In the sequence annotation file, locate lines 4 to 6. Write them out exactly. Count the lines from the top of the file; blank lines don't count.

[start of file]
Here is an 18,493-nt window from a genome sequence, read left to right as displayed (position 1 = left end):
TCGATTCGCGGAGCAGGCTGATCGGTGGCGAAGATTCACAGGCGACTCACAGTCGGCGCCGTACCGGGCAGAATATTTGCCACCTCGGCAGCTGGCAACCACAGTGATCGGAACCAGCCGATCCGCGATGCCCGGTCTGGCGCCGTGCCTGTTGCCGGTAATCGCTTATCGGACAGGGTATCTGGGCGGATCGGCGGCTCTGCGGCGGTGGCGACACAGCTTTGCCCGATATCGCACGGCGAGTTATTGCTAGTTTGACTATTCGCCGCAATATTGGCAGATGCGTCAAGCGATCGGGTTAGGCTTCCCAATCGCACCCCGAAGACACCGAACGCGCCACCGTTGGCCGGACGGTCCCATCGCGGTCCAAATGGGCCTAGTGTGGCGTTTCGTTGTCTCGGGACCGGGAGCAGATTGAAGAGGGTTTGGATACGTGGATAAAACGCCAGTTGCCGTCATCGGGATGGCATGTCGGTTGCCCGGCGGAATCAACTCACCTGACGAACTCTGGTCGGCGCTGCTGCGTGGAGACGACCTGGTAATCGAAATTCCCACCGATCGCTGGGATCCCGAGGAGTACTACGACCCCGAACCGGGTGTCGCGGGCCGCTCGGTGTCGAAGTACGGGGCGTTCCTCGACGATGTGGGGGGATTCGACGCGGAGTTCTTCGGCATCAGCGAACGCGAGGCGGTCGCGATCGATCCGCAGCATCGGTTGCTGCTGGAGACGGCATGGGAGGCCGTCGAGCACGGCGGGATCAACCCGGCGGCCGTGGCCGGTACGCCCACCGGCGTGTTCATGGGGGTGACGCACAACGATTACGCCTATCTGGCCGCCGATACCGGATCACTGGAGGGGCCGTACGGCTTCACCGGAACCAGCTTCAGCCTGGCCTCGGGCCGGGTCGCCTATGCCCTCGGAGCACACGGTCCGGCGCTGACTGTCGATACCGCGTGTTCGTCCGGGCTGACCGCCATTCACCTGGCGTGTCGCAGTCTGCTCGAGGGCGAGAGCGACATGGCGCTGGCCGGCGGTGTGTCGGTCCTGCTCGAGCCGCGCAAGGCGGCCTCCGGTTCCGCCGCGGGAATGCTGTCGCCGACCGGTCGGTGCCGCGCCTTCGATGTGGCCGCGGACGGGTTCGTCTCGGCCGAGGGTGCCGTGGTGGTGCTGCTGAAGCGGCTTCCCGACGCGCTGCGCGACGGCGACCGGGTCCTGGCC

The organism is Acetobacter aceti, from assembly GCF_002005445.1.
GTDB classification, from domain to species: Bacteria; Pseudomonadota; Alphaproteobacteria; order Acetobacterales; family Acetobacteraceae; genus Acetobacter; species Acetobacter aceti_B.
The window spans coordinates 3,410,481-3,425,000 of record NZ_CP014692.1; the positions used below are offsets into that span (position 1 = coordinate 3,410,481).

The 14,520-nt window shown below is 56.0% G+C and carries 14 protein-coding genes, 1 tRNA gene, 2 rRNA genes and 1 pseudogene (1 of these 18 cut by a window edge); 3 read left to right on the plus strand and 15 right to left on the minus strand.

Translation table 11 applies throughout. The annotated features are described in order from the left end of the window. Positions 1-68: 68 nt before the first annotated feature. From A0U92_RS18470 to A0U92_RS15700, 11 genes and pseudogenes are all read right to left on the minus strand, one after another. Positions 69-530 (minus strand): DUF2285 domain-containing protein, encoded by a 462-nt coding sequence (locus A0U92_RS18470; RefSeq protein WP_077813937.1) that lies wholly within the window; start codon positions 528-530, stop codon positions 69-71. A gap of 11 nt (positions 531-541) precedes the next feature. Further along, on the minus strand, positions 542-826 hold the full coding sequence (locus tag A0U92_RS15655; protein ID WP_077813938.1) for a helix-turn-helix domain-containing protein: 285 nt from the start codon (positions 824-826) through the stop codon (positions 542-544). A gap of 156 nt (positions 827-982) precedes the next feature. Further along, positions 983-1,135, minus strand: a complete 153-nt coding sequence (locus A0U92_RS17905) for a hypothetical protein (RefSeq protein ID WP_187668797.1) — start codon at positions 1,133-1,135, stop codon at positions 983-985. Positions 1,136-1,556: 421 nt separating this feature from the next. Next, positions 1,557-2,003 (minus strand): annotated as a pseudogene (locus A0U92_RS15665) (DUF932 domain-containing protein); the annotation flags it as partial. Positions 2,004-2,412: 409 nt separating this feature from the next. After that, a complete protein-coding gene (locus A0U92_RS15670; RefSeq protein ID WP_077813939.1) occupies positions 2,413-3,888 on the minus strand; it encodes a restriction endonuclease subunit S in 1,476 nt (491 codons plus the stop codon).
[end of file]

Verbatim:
GTDB classification, from domain to species: Bacteria; Pseudomonadota; Alphaproteobacteria; order Acetobacterales; family Acetobacteraceae; genus Acetobacter; species Acetobacter aceti_B.
The window spans coordinates 3,410,481-3,425,000 of record NZ_CP014692.1; the positions used below are offsets into that span (position 1 = coordinate 3,410,481).

The 14,520-nt window shown below is 56.0% G+C and carries 14 protein-coding genes, 1 tRNA gene, 2 rRNA genes and 1 pseudogene (1 of these 18 cut by a window edge); 3 read left to right on the plus strand and 15 right to left on the minus strand.